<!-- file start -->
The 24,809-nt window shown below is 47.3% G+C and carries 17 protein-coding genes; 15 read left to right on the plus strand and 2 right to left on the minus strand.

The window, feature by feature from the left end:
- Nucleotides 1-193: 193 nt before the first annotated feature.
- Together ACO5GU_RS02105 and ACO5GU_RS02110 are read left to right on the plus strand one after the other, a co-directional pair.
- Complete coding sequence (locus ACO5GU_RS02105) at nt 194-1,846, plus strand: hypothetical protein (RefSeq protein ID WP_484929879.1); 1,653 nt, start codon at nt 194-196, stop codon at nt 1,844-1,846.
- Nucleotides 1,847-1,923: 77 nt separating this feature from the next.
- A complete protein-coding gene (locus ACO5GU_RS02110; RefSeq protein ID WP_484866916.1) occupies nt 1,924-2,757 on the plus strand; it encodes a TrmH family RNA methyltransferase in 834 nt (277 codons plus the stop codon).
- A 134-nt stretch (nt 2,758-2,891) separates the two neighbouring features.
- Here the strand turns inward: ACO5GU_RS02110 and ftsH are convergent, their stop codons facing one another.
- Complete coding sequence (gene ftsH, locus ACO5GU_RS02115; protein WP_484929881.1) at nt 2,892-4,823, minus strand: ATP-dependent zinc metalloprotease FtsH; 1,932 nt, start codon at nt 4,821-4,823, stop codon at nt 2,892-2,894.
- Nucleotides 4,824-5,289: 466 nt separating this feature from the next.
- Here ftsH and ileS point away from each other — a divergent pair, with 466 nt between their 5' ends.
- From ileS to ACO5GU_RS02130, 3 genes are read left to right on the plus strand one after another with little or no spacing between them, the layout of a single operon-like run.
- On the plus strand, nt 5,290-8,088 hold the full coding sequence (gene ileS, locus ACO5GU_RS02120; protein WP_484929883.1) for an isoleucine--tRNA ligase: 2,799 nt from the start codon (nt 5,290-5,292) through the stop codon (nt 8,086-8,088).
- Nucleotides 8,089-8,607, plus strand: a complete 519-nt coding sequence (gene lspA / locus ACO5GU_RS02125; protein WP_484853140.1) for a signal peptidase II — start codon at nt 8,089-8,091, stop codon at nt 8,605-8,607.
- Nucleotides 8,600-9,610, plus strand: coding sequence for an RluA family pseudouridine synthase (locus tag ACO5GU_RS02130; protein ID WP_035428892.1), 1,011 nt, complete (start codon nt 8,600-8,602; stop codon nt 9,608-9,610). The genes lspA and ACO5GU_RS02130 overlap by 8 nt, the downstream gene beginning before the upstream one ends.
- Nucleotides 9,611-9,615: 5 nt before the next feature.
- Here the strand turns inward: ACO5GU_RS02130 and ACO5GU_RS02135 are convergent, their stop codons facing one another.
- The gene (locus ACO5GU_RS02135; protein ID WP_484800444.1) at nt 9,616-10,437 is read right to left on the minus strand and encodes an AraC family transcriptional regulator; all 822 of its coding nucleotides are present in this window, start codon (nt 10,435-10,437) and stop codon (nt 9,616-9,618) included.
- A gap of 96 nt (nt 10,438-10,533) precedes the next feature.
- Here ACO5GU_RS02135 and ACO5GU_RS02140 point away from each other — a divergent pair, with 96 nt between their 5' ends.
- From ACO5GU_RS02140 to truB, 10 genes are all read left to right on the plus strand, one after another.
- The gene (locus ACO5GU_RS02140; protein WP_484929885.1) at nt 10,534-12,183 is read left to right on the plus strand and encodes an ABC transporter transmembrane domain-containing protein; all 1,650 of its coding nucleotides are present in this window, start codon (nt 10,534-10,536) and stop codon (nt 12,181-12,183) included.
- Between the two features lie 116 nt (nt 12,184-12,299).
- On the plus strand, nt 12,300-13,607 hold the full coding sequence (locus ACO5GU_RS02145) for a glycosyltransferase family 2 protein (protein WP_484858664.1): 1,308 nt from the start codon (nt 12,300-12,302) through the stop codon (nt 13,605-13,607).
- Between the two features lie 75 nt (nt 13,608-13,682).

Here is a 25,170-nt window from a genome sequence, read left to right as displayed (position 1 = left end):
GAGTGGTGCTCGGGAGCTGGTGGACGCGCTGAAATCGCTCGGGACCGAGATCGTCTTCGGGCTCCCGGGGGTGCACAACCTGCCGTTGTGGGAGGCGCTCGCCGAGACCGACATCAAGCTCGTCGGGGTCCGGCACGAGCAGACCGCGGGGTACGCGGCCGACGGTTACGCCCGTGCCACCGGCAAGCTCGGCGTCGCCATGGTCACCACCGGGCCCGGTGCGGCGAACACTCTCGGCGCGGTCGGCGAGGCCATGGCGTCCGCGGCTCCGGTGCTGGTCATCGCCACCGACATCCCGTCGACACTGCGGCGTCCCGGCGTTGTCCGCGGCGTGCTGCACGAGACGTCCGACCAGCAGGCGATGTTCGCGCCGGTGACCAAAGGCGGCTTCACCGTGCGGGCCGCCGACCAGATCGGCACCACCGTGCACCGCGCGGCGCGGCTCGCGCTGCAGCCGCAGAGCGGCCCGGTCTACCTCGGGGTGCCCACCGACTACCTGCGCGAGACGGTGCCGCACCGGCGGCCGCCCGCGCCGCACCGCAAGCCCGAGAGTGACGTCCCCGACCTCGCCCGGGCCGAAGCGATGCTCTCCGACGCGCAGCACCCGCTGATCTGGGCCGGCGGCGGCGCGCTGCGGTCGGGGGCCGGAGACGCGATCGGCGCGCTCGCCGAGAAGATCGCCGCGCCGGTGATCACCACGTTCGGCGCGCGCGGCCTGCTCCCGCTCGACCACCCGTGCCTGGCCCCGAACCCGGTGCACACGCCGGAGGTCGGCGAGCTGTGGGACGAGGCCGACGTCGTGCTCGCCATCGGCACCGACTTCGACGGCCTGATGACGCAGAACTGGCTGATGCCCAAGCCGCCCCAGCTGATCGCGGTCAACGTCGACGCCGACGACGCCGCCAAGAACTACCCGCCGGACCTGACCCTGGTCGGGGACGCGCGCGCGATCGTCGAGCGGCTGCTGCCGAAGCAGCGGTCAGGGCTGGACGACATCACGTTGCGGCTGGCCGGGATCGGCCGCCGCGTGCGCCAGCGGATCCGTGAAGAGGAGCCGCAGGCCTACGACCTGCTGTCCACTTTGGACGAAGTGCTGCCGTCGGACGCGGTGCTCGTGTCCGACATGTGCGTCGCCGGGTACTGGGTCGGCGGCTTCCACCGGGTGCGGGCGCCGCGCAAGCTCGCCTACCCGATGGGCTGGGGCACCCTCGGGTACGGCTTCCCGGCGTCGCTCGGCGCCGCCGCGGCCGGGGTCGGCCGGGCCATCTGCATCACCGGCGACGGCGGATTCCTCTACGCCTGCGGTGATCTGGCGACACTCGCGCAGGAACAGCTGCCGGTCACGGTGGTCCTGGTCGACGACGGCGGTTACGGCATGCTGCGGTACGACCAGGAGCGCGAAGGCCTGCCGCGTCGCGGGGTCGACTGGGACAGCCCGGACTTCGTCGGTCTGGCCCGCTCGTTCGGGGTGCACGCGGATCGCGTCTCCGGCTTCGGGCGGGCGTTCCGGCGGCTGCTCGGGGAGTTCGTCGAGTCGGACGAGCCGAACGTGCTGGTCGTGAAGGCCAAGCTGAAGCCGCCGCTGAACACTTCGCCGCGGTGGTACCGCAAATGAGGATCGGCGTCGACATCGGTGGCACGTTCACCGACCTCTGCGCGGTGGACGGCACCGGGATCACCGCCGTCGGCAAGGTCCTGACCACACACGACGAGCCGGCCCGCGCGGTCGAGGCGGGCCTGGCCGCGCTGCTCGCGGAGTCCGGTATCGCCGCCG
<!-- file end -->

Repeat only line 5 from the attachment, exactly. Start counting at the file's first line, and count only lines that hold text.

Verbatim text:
- Complete coding sequence (locus ACO5GU_RS02105) at nt 194-1,846, plus strand: hypothetical protein (RefSeq protein ID WP_484929879.1); 1,653 nt, start codon at nt 194-196, stop codon at nt 1,844-1,846.